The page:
0
$\begingroup$

I want to prove convergence of sequence.

Let $a_k$ be a sequence in $\mathbb{R}^k$ with $a_k$=$(a_{ki}...a_{kn})$ for all k element of natural numbers, and let $a=(a_1,...a_n)$ element of $\mathbb{R^n}$

Then ($\overset{\rightharpoonup }{a_k} \to \overset{\rightharpoonup } a$) iff for each i $a_{ki}$ approches $a_{i}$

Equivalent to the convergence of each of its coordinate sequences.

To prove this:

$\left|\left|a_k-a\right|\right|{}^{\wedge}2$ = $\sum _{i=1}^n \left(a_{\text{ki}}-a_i\right){}^2$

Suppose $a_{ki} ->a_i$ for each i=1,...,n, Choose any $\epsilon $,

to each i=1,...,n there corresponds a number $k_i$

$\left|a_{\text{ki}}-a_i\right|{}$ $<\sqrt{\frac{\epsilon }{n}}$ whenever $k>K_i$ element of naturals

Let $K=max(K_i)$

then $\left|\left|a_k-a\right|\right|{}^{\wedge}2<\epsilon$ Therefor converges to zero, hence $\left|a_{\text{ki}}-a_i\right|{}$ converges to zero.

Now since this is iff, how do I prove the converse?

$\endgroup$
5
  • $\begingroup$ The sentence "For all $k>=K\in\mathbb{N}$ then ($\overset{\rightharpoonup }{a_k} \to \overset{\rightharpoonup } a$) iff for each i $a_{ki}$ approches $a_{i}$ " is gibberish. Can you please write down, clearly, (1) what you know and (2) what you want to prove? $\endgroup$
    – 5xum
    Oct 9, 2018 at 11:23
  • $\begingroup$ Is this better? @5xum $\endgroup$
    – ALEXANDER
    Oct 9, 2018 at 11:34
  • $\begingroup$ Much. Unlike before, people (not just you) can now actually understand what you are asking. $\endgroup$
    – 5xum
    Oct 9, 2018 at 11:37
  • $\begingroup$ However, I still don't understand your proof. I don't even know the direction you are proving. In your proof, if you want anyone to understand it, you must clearly write what you are proving, and which statement follows from which statement. Your "proof" is just a mess of equations and inequalities, and I don't even know what follows from what. I don't know what $K_i$ is, or where it came from, I don't know what your assumption is, what your conclusion is, I don't know what $\epsilon$ is, or where it came from... $\endgroup$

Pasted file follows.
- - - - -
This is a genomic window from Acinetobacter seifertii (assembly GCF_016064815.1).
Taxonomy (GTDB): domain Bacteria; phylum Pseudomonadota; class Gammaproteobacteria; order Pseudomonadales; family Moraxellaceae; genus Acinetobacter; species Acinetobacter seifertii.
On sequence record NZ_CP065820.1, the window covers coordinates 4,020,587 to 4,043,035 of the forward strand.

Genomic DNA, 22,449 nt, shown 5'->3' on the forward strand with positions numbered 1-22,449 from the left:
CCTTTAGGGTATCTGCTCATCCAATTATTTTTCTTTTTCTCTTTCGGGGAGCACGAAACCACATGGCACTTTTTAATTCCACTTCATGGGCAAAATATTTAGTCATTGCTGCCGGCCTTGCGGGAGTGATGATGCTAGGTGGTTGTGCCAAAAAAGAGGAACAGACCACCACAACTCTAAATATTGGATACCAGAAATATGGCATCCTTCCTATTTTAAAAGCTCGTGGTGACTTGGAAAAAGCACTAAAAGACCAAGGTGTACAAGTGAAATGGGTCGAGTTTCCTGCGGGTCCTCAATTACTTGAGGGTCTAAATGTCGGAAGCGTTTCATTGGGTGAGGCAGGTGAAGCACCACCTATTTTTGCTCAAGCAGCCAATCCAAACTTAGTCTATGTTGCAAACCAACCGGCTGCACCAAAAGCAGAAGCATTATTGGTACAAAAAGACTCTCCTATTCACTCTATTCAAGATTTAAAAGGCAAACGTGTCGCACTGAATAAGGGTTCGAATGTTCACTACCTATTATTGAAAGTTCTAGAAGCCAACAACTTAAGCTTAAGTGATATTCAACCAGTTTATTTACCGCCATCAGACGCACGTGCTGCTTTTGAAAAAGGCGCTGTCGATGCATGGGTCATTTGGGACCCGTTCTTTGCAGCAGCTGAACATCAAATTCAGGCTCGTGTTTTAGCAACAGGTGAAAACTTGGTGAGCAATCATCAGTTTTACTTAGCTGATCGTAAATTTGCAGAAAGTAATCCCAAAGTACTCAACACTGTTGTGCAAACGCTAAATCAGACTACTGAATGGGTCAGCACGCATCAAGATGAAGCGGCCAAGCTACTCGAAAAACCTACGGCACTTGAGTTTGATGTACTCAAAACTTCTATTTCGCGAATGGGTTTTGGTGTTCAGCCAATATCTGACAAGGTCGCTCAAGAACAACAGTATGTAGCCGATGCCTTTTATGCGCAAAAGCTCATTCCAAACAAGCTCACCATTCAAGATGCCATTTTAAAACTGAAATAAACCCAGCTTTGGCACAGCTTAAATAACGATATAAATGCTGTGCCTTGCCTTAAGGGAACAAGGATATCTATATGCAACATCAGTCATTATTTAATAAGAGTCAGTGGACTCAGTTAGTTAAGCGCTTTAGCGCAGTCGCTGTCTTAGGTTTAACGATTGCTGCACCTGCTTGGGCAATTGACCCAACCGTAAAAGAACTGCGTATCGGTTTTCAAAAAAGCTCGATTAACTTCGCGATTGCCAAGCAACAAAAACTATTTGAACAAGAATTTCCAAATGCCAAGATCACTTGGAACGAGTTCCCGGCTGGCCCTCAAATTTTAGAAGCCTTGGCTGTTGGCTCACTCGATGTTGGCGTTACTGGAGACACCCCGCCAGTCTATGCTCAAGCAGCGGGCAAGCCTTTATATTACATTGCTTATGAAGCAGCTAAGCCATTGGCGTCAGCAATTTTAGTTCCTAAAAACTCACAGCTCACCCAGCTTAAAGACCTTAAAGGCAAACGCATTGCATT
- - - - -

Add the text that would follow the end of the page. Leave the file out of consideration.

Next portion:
– 5xum
    Oct 9, 2018 at 11:38
  • $\begingroup$ @5xum Does the update clarify the direction? $\endgroup$
    – ALEXANDER
    Oct 9, 2018 at 11:46

2 Answers 2

3
$\begingroup$

I give here both if part and only if part.

Only If Part: Let $\left\{\overrightarrow {a_k}\right\}_k$ converges to $\overrightarrow a$ in $\Bbb R^n$. Then using norm $||\cdot||$ of $\Bbb R^n$ we can say that given any $\varepsilon > 0$ we have a natural number $k_0$ such that whenever $k≥k_0$ we have $ \left|\left|\overrightarrow {a_k} -\overrightarrow a\right|\right| < \varepsilon$ i.e. $\displaystyle\sum _{i=1}^n \left(a_{\text{ki}}-a_i\right){}^2 <\varepsilon^2$ for $k≥k_0$. Since each term of summation is non-negative we have $|a_{ki} - a_i|<\epsilon$ for each $i=1,2,...,n$ and for $k≥k_0$. Therefore the $a_{ki}\rightarrow a_i$ for each $i=1,2,...,n$.

If Part: Conversely assume for a sequence $\left\{\overrightarrow {a_k}\right\}_k$ and a vector $\overrightarrow a$ in $\Bbb R^n$ we have $a_{ki}\rightarrow a_i$ for each $i=1,2,...,n$. Then for given any $\varepsilon >0$ each $i=1,2,...,n$ choose natural numbers $m_1,m_2,...,m_n$ such that whenever $k≥m_i$ we have $|a_{ki}-a_i|< {\frac{\varepsilon}{\sqrt n}}$ for each $i=1,2,...,n$. Then choose $k_0=\max\{m_1,m_2,...,m_n\}$ and now for $k≥k_0$ we get $\displaystyle\sum _{i=1}^n \left(a_{\text{ki}}-a_i\right){}^2<\varepsilon ^2$ i.e. for $k≥k_0$ we have $\left|\left|\overrightarrow {a_k} - \overrightarrow a\right|\right|<\varepsilon$ i.e. $\left\{\overrightarrow {a_k}\right\}_k \rightarrow \overrightarrow a$ as $k\rightarrow \infty$.

$\endgroup$
1
$\begingroup$

Hint: To prove the iff side, use the inequality $\left|\left|a_k-a\right|\right|{} \geq \left|a_{\text{ki}}-a_i\right|{}$

$\endgroup$

You must log in to answer this question.

Not the answer you're looking for? Browse other questions tagged .